Henry Moore Reclining Figure in Wood, 1936 Reclining Figure, 1934 Reclining Figure, 1979 Moore's signature form is a reclining figure. His exploration of Mayan figures lead him to increasing abstraction as he turned his thoughts towards experimentation with the elements of design. Moore's earlier reclining figures deal principally with mass, while his later ones contrast the solid elements of the sculpture with the space, not only round them but generally through them as he pierced the forms with openings.
Louise Nevelson Royal Tide, 1964 Dawn Wedding Chapel, 1959 Black Chord, 1964 Nevelson is known for her abstract expressionist “boxes” grouped together to form a new creation. She used found objects or everyday discarded things in her assemblages.
Alexander Calder: Kinetic Art Southern Cross, 1963 Blue Feather, 1948 American sculptor and artist most famous for inventing the mobile. In addition to mobile and stabile sculpture, Alexander Calder also created paintings, lithographs, toys, tapestry and designed carpets.
Duane Hanson: Super Realism Shopper, 1963 Queenie, 1988 Young Worker Hanson's super-realist sculptures are cast from human models and rendered in polyvinyl, auto body filler (bondo), or bronze. The "skin" of the sculptures is painted in such detail as to resemble human flesh. The sculptures are then finished with clothing, hair, jewelry and other accessories.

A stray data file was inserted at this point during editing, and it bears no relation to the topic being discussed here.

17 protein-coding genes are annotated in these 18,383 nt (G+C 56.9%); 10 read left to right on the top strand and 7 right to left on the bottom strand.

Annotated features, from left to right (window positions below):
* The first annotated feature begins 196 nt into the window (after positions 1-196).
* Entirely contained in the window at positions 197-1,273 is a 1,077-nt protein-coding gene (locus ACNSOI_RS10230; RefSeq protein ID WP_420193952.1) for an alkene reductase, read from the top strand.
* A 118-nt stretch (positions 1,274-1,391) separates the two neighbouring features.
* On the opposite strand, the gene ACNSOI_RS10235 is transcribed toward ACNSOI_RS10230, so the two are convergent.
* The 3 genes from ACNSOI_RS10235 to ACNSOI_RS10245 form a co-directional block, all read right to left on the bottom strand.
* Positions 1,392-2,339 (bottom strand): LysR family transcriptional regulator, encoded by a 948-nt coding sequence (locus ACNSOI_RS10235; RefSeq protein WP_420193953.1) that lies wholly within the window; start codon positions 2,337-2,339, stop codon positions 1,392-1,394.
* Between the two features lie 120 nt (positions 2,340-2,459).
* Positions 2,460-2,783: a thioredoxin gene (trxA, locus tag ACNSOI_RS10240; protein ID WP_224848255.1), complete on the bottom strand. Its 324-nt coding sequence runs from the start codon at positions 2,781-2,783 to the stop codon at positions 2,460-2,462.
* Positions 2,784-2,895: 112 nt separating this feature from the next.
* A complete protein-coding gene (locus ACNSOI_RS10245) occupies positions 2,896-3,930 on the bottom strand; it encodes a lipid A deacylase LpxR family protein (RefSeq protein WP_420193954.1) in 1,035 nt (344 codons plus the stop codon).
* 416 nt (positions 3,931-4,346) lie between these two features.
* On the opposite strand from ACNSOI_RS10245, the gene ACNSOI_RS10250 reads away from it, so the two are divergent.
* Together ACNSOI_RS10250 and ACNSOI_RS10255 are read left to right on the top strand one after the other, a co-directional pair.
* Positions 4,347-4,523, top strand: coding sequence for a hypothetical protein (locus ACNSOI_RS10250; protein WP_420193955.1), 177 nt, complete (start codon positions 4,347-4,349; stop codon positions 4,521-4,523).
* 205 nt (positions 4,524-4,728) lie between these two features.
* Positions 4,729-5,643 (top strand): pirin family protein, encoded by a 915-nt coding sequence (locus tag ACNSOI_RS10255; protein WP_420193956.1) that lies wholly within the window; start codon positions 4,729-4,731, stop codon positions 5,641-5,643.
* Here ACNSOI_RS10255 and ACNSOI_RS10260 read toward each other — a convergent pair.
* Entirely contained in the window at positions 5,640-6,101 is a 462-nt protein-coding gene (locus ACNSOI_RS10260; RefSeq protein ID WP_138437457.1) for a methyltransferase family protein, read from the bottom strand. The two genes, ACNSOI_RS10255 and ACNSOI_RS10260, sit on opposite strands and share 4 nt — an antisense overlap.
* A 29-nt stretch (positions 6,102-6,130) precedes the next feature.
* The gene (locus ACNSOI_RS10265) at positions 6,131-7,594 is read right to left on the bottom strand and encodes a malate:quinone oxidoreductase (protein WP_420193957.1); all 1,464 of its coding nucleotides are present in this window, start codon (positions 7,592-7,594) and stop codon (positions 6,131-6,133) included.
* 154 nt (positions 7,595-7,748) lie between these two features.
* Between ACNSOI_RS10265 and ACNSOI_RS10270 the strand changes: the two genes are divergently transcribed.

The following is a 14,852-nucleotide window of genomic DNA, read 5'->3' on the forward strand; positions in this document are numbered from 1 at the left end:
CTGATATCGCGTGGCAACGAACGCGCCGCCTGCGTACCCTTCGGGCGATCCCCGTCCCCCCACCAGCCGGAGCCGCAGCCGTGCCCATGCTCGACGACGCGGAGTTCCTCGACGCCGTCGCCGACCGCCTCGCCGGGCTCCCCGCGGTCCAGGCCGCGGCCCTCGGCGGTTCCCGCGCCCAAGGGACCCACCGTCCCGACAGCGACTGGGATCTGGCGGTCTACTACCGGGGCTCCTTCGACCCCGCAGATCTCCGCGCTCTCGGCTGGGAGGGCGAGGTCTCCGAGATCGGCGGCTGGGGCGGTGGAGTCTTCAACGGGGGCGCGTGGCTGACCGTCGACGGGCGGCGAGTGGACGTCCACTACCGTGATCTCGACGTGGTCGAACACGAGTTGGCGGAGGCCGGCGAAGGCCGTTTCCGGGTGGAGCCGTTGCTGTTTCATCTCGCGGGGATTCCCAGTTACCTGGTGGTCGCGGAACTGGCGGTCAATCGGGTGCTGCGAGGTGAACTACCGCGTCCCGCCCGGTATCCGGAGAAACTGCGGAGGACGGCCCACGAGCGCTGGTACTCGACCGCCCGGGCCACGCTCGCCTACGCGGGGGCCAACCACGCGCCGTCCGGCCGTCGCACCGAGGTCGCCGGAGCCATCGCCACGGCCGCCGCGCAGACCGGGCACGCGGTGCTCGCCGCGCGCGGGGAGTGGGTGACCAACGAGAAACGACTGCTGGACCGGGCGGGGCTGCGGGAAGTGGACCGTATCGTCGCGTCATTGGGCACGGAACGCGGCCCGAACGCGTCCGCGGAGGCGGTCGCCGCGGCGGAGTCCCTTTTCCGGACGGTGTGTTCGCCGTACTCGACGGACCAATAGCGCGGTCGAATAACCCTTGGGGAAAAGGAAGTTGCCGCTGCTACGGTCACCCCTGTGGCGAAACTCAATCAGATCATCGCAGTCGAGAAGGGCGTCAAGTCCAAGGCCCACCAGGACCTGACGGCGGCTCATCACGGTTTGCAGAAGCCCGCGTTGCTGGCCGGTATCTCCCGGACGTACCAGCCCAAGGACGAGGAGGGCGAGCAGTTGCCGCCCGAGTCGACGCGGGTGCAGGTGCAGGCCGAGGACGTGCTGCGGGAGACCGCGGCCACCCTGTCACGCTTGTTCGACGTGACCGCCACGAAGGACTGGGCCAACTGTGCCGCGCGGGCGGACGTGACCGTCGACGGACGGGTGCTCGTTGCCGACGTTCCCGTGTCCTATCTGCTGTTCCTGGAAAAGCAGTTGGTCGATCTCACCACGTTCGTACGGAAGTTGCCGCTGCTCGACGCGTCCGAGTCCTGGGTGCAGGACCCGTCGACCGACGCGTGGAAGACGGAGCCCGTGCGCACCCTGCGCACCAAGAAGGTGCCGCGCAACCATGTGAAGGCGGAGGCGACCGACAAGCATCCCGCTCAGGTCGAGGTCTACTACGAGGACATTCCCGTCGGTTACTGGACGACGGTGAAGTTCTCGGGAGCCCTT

Feminist Art Movement The feminist art movement refers to the efforts and accomplishments of feminists internationally to bring more visibility to women within art history and art practice. Corresponding with general developments within feminism, the movement began in the 1960s, flourished throughout the 1970s, and the effects of it continue to the present. The increased prominence of women artists within art history as well as contemporary art practice can be attributed to this movement. Judenplatz Holocaust Memorial by Racheal Whiteread, 2000; also known as Nameless Library. It is a work in cast concrete with the walls made up of rows of books, with the pages rather than the spines turned outward; this can be regarded as a comment on Jews as a "people of the book" and the Nazi book burnings. On one of the walls is the negative cast of double-doors.